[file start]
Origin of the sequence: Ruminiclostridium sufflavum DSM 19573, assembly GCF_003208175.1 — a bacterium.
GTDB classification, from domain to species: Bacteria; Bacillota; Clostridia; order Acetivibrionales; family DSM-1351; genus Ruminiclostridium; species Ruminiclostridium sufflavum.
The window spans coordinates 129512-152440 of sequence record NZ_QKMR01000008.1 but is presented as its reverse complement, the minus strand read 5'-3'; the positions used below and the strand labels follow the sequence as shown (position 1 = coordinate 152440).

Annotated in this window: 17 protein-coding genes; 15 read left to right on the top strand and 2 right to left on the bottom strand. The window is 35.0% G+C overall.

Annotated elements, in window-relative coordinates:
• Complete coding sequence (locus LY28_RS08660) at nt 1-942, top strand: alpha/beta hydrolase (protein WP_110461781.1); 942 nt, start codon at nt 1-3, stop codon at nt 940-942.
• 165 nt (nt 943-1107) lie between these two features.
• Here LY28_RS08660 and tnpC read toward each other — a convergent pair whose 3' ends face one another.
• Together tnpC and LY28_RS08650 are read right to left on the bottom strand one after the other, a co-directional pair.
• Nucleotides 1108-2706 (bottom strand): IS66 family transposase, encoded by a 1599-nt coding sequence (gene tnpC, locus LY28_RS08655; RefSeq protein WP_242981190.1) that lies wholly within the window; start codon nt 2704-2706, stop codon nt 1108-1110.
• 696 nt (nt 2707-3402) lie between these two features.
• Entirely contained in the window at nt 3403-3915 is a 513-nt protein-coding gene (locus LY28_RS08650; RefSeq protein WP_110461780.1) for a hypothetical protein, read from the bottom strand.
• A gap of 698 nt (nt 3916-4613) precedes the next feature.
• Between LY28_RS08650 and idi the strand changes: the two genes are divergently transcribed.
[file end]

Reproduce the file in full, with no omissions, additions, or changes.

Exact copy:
Origin of the sequence: Ruminiclostridium sufflavum DSM 19573, assembly GCF_003208175.1 — a bacterium.
GTDB classification, from domain to species: Bacteria; Bacillota; Clostridia; order Acetivibrionales; family DSM-1351; genus Ruminiclostridium; species Ruminiclostridium sufflavum.
The window spans coordinates 129512-152440 of sequence record NZ_QKMR01000008.1 but is presented as its reverse complement, the minus strand read 5'-3'; the positions used below and the strand labels follow the sequence as shown (position 1 = coordinate 152440).

Annotated in this window: 17 protein-coding genes; 15 read left to right on the top strand and 2 right to left on the bottom strand. The window is 35.0% G+C overall.

Annotated elements, in window-relative coordinates:
• Complete coding sequence (locus LY28_RS08660) at nt 1-942, top strand: alpha/beta hydrolase (protein WP_110461781.1); 942 nt, start codon at nt 1-3, stop codon at nt 940-942.
• 165 nt (nt 943-1107) lie between these two features.
• Here LY28_RS08660 and tnpC read toward each other — a convergent pair whose 3' ends face one another.
• Together tnpC and LY28_RS08650 are read right to left on the bottom strand one after the other, a co-directional pair.
• Nucleotides 1108-2706 (bottom strand): IS66 family transposase, encoded by a 1599-nt coding sequence (gene tnpC, locus LY28_RS08655; RefSeq protein WP_242981190.1) that lies wholly within the window; start codon nt 2704-2706, stop codon nt 1108-1110.
• 696 nt (nt 2707-3402) lie between these two features.
• Entirely contained in the window at nt 3403-3915 is a 513-nt protein-coding gene (locus LY28_RS08650; RefSeq protein WP_110461780.1) for a hypothetical protein, read from the bottom strand.
• A gap of 698 nt (nt 3916-4613) precedes the next feature.
• Between LY28_RS08650 and idi the strand changes: the two genes are divergently transcribed.